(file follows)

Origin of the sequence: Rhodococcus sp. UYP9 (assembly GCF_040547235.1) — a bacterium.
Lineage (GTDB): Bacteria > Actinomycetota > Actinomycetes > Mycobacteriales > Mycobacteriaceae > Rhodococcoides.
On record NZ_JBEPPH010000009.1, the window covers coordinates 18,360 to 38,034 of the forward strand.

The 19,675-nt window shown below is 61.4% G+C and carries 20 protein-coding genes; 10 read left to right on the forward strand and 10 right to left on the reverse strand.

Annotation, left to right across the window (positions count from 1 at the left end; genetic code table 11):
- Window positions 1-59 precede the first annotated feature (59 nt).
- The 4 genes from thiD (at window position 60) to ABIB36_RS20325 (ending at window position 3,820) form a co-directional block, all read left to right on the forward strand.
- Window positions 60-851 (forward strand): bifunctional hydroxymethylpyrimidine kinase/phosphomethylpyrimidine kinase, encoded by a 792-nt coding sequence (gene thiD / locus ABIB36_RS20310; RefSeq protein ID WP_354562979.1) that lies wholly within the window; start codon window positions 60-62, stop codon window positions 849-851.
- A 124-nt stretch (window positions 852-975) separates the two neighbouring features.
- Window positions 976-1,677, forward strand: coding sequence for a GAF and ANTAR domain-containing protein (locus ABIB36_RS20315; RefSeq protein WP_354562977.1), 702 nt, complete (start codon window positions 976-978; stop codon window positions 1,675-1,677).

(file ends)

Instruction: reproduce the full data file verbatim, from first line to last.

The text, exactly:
Origin of the sequence: Rhodococcus sp. UYP9 (assembly GCF_040547235.1) — a bacterium.
Lineage (GTDB): Bacteria > Actinomycetota > Actinomycetes > Mycobacteriales > Mycobacteriaceae > Rhodococcoides.
On record NZ_JBEPPH010000009.1, the window covers coordinates 18,360 to 38,034 of the forward strand.

The 19,675-nt window shown below is 61.4% G+C and carries 20 protein-coding genes; 10 read left to right on the forward strand and 10 right to left on the reverse strand.

Annotation, left to right across the window (positions count from 1 at the left end; genetic code table 11):
- Window positions 1-59 precede the first annotated feature (59 nt).
- The 4 genes from thiD (at window position 60) to ABIB36_RS20325 (ending at window position 3,820) form a co-directional block, all read left to right on the forward strand.
- Window positions 60-851 (forward strand): bifunctional hydroxymethylpyrimidine kinase/phosphomethylpyrimidine kinase, encoded by a 792-nt coding sequence (gene thiD / locus ABIB36_RS20310; RefSeq protein ID WP_354562979.1) that lies wholly within the window; start codon window positions 60-62, stop codon window positions 849-851.
- A 124-nt stretch (window positions 852-975) separates the two neighbouring features.
- Window positions 976-1,677, forward strand: coding sequence for a GAF and ANTAR domain-containing protein (locus ABIB36_RS20315; RefSeq protein WP_354562977.1), 702 nt, complete (start codon window positions 976-978; stop codon window positions 1,675-1,677).